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G200(P) A Quality Improvement Project to Help Improve the Management of Paediatric Patients Presenting to a District General Hospital with Fever and Possible Neutropenia
  1. E Jones,
  2. A Soni,
  3. L Riley
  1. General Paediatrics, Barnet and Chase Farm Hospitals NHS Trust, London, UK

Abstract

Children with cancer are at increased risk of infection. The disease itself and treatment used compromise the immune system. Children with fever and neutropenia may present to any Paediatric department, and show subtle signs and symptoms of infection. The focused and timely management of such patients is essential to prevent treatable infections progressing to sepsis and risking death. The availability of a supportive care protocol should aid the clinician, often faced with managing these high-risk patients out of hours.

Aim To evaluate the management of Paediatric patients presenting to a district general hospital with fever and possible neutropenia over a 3-month period in accordance with the hospital’s supportive care protocol (current standard of care).

Method The management of identified patients was retrospectively analysed against the supportive care protocol using a self-designed quantitative data collection tool. Paediatric trainees working in the same department were also asked to complete a questionnaire about their experiences with using the current protocol when managing patients with fever and neutropenia.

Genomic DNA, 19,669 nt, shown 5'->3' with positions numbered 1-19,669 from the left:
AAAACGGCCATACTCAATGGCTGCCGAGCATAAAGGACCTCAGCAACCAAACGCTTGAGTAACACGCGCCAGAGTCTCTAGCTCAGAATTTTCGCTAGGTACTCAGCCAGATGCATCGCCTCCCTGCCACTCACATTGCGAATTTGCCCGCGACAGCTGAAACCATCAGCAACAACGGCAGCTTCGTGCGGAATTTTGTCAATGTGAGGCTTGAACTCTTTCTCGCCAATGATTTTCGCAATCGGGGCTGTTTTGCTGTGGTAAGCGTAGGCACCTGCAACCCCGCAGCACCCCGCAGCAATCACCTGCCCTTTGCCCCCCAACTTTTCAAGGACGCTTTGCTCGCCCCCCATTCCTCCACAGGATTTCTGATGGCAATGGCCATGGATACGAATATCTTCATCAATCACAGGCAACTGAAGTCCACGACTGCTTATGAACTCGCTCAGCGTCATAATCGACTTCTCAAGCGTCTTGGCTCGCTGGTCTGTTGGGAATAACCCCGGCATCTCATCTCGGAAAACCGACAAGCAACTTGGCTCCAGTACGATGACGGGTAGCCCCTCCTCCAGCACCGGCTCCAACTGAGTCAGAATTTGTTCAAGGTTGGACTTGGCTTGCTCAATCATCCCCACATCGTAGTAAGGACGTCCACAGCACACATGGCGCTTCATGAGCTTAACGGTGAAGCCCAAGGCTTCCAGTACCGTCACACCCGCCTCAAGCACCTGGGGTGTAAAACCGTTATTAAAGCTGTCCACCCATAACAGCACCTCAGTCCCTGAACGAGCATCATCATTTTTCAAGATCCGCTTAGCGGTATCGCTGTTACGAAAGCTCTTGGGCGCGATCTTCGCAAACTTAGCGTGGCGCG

Results 16 patients were identified as presenting with fever and possible neutropenia. 14 of these patients were managed according to the supportive care protocol. 2 patients with fever and confirmed neutropenia were not managed according to the protocol, and 2 patients with fever but not neutropenia were wrongly managed according to the protocol. Of those patients correctly managed according to the protocol deviations from the recommended standard of care were noted. Failure to complete a full set of observations and clinical examination, including examining the perineum, was found in 7 patients. The decision to continue or discontinue antibiotics following reassessment at 48 h was incorrectly made in 3 patients.

Conclusions Paediatric patients with fever and neutropenia are not being managed according to the current standard of care. Paediatric trainees have identified that the development of a simplified proforma; printed and completed by the clinician at the time of assessment and throughout the inpatient stay will improve the management of patients with febrile neutropenia. Such a protocol has since been developed and following a series of departmental teaching sessions is now in use in this paediatric department.

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